Clang, clang, clang went the trolley. Linked in with neat history stuff, Jan. 13, 2012
Postcards and souvenir photos, such as this one provided by York countian Larry Good, covered a variety of topics, even routine and everyday community sites. This is the trolley station in Mount Wolf. ‘… I don’t know what year,’ Good wrote. Well, we can narrow that down a bit. ‘A History of Mount Wolf,’ states: ‘The York Haven Street Railway, which served Mount Wolf from 1903 to 1937, is remembered as a landmark of a small-town America before the automobile. ‘ The depot stood next to the Maple Street bridge near the Pennsylvania Railroad (originally Northern Central Railway) crossing. Where did the riders go? Here’s one destination: Swimming at Elm Beach. Also of interest: Trolley ran both ways between Manchester and Mount Wolf.
Neat stuff from all over … .
Astute community observer George Trout wants to ensure the memory of the pioneering master of the New York Wire Cloth Factory Steam Whistle concert.
He recently went through some scrapbooks and came across a tribute to whistlemaster Karl Alex Smyser.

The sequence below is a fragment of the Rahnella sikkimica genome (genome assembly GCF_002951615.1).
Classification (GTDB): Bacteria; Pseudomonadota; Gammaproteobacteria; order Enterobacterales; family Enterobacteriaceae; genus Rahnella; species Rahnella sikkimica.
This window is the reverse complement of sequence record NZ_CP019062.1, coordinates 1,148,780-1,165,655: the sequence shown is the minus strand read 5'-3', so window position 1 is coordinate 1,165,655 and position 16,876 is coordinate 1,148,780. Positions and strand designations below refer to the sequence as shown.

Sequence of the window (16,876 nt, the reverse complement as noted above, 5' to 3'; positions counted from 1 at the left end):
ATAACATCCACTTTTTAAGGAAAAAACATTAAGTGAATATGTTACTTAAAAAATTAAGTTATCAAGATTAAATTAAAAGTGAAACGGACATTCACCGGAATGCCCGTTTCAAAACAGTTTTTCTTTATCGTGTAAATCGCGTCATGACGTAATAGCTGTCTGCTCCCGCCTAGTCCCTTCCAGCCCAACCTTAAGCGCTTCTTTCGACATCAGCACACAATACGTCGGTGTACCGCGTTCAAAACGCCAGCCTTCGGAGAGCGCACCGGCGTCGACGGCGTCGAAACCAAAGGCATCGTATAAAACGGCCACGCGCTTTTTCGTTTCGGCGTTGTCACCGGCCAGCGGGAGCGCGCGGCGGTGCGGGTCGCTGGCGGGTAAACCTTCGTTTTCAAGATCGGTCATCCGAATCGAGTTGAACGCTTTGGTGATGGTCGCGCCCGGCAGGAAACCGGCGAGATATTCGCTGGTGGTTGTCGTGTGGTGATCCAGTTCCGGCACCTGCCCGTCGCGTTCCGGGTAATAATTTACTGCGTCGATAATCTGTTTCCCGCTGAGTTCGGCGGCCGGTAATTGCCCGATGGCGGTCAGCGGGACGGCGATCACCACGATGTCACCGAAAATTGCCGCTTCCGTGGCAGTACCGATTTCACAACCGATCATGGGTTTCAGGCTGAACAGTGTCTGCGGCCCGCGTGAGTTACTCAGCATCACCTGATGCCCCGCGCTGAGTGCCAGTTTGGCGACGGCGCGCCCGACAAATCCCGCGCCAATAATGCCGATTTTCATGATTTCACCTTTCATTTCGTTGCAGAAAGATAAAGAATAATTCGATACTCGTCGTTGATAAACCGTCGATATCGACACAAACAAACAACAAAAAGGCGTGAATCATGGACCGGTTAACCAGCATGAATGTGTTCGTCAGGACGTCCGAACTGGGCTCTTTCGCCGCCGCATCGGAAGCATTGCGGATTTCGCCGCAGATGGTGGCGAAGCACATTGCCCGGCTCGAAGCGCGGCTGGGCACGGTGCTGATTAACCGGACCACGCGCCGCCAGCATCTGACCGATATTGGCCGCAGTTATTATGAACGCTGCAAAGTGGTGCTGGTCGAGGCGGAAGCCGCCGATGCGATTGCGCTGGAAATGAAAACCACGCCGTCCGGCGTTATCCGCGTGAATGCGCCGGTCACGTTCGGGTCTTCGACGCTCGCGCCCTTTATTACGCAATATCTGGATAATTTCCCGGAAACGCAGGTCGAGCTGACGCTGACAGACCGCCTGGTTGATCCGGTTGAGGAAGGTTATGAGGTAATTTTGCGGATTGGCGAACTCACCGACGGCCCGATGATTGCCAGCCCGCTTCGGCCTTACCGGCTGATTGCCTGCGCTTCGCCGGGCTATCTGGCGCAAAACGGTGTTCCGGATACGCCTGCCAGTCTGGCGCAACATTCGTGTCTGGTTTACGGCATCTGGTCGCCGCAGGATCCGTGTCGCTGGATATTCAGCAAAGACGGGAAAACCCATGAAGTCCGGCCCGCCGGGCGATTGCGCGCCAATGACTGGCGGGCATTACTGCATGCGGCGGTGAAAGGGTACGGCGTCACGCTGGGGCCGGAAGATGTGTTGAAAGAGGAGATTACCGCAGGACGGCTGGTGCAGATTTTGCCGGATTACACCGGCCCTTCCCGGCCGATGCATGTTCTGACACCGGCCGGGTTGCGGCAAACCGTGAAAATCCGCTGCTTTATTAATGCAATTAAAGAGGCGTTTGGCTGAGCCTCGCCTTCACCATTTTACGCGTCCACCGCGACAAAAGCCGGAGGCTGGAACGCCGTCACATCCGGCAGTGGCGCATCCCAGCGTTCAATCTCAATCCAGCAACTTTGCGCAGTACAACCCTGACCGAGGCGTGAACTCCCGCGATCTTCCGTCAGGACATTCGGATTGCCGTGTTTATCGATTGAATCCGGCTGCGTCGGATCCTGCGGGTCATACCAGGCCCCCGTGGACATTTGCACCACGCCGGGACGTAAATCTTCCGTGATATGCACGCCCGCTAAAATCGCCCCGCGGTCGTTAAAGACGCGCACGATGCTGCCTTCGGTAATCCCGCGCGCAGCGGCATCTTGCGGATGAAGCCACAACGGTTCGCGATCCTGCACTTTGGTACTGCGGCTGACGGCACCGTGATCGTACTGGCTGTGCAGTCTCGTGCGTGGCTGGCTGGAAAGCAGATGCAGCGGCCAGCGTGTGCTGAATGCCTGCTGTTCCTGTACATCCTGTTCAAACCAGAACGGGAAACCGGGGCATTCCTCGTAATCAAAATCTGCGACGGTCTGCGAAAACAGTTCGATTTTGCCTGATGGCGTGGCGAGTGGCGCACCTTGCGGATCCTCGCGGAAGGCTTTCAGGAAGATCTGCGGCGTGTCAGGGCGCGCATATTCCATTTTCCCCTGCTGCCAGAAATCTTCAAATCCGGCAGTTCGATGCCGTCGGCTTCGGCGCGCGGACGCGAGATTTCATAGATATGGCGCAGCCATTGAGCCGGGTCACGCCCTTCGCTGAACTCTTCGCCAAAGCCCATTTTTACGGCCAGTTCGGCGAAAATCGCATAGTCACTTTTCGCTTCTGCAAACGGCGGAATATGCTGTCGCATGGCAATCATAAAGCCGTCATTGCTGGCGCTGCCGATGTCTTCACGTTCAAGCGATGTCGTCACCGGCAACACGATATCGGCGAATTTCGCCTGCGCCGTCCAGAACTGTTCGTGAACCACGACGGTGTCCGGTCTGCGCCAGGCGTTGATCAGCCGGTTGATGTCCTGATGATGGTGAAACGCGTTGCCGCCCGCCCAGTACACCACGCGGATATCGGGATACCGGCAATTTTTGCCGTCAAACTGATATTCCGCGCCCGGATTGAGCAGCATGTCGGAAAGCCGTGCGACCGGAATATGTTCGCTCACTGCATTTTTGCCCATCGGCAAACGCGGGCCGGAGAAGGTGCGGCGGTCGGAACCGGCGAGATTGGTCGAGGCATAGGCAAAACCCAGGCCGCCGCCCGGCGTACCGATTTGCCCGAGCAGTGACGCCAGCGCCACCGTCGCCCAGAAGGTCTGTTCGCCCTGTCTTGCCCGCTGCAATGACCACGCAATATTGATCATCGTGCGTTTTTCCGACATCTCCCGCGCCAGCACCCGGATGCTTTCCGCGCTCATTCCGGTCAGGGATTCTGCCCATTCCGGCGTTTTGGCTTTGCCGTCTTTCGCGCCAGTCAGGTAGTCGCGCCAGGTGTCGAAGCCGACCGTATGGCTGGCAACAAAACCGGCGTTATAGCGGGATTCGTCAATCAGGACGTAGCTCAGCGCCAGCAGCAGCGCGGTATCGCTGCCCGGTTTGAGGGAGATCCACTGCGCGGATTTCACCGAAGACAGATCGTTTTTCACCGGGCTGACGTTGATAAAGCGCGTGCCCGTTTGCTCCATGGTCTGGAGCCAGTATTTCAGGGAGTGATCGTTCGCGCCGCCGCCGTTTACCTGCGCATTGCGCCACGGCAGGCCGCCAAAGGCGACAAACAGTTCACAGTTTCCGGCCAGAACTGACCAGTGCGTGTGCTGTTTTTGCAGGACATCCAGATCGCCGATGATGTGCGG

“I was delighted to find, among my own ancient history, the enclosed copy of a story that made note of the originator of the steam whistle … Karl Alex Smyser. In more recent decades his name was lost in the ‘whistle’ stories,” he wrote.
A photograph accompanied the newspaper story about the Karl Alex Smyser Banjo Band in 1931.
“Smyser was an elite musician, composer, arranger and the originator of the Christmas carols on the New York Wire Cloth Steam Whistle,” the story said.
It’s no doubt important to remember Smyser, particularly with the transition of the whistle to air power and a fund to ensure its performance into the foreseeable future.
So let’s give “old Karl-Alex” his due, Trout wrote.
For a ton of stories and photos on what is now known as the New York Wire Factory Whistle Concert, check out this blogs N.Y. Wire/Whistle category.
Fascinating story from nearby Franklin County: Check this out – African American children in Mennonite families bridge two worlds
Another fascinating story, well, a book: Derek Sherwood has penned a book whose title explains its content: “Who Killed Betsy: Uncovering Penn State University’s Most Notorious Unsolved Crime.” Check out his website: Who killed Betsy Aardsma?
Forum of the day: Joan Concilio, over at Only in York County, always has interesting stuff in her mail call. Here’s a sample that begs for your comments: Mail call: Remembering Besser’s, Bury’s and an outdoor theater.